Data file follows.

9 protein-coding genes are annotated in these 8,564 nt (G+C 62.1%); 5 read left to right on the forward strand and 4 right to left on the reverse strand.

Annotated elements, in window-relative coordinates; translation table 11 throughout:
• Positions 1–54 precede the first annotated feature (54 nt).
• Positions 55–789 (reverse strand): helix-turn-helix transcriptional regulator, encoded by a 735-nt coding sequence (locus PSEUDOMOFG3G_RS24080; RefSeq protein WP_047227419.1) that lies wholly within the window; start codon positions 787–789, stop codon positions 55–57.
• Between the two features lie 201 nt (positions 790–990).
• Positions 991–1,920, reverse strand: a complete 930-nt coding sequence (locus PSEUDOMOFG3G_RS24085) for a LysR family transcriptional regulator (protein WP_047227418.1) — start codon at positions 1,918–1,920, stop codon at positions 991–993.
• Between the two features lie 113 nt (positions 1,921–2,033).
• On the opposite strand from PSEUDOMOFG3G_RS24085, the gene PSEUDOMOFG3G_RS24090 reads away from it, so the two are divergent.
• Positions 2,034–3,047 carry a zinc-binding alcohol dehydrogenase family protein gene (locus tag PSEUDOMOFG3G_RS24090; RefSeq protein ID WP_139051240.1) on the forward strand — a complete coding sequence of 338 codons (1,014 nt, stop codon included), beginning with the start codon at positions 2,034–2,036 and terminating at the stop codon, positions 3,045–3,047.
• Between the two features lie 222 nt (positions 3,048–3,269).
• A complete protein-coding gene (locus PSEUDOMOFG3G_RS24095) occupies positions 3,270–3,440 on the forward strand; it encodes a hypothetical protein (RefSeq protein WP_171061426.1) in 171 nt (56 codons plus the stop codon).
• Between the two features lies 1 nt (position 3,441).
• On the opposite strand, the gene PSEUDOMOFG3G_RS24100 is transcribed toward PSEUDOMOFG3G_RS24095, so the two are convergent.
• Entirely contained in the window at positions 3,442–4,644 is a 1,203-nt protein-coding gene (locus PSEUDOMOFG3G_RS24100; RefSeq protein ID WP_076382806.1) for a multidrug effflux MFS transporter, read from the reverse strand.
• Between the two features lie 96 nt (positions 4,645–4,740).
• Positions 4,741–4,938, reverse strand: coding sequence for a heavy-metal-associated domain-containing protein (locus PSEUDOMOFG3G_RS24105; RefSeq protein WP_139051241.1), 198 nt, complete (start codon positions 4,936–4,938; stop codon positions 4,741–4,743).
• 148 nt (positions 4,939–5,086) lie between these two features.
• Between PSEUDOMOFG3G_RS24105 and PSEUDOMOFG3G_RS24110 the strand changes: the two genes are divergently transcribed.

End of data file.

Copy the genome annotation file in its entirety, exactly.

9 protein-coding genes are annotated in these 8,564 nt (G+C 62.1%); 5 read left to right on the forward strand and 4 right to left on the reverse strand.

Annotated elements, in window-relative coordinates; translation table 11 throughout:
• Positions 1–54 precede the first annotated feature (54 nt).
• Positions 55–789 (reverse strand): helix-turn-helix transcriptional regulator, encoded by a 735-nt coding sequence (locus PSEUDOMOFG3G_RS24080; RefSeq protein WP_047227419.1) that lies wholly within the window; start codon positions 787–789, stop codon positions 55–57.
• Between the two features lie 201 nt (positions 790–990).
• Positions 991–1,920, reverse strand: a complete 930-nt coding sequence (locus PSEUDOMOFG3G_RS24085) for a LysR family transcriptional regulator (protein WP_047227418.1) — start codon at positions 1,918–1,920, stop codon at positions 991–993.
• Between the two features lie 113 nt (positions 1,921–2,033).
• On the opposite strand from PSEUDOMOFG3G_RS24085, the gene PSEUDOMOFG3G_RS24090 reads away from it, so the two are divergent.
• Positions 2,034–3,047 carry a zinc-binding alcohol dehydrogenase family protein gene (locus tag PSEUDOMOFG3G_RS24090; RefSeq protein ID WP_139051240.1) on the forward strand — a complete coding sequence of 338 codons (1,014 nt, stop codon included), beginning with the start codon at positions 2,034–2,036 and terminating at the stop codon, positions 3,045–3,047.
• Between the two features lie 222 nt (positions 3,048–3,269).
• A complete protein-coding gene (locus PSEUDOMOFG3G_RS24095) occupies positions 3,270–3,440 on the forward strand; it encodes a hypothetical protein (RefSeq protein WP_171061426.1) in 171 nt (56 codons plus the stop codon).
• Between the two features lies 1 nt (position 3,441).
• On the opposite strand, the gene PSEUDOMOFG3G_RS24100 is transcribed toward PSEUDOMOFG3G_RS24095, so the two are convergent.
• Entirely contained in the window at positions 3,442–4,644 is a 1,203-nt protein-coding gene (locus PSEUDOMOFG3G_RS24100; RefSeq protein ID WP_076382806.1) for a multidrug effflux MFS transporter, read from the reverse strand.
• Between the two features lie 96 nt (positions 4,645–4,740).
• Positions 4,741–4,938, reverse strand: coding sequence for a heavy-metal-associated domain-containing protein (locus PSEUDOMOFG3G_RS24105; RefSeq protein WP_139051241.1), 198 nt, complete (start codon positions 4,936–4,938; stop codon positions 4,741–4,743).
• 148 nt (positions 4,939–5,086) lie between these two features.
• Between PSEUDOMOFG3G_RS24105 and PSEUDOMOFG3G_RS24110 the strand changes: the two genes are divergently transcribed.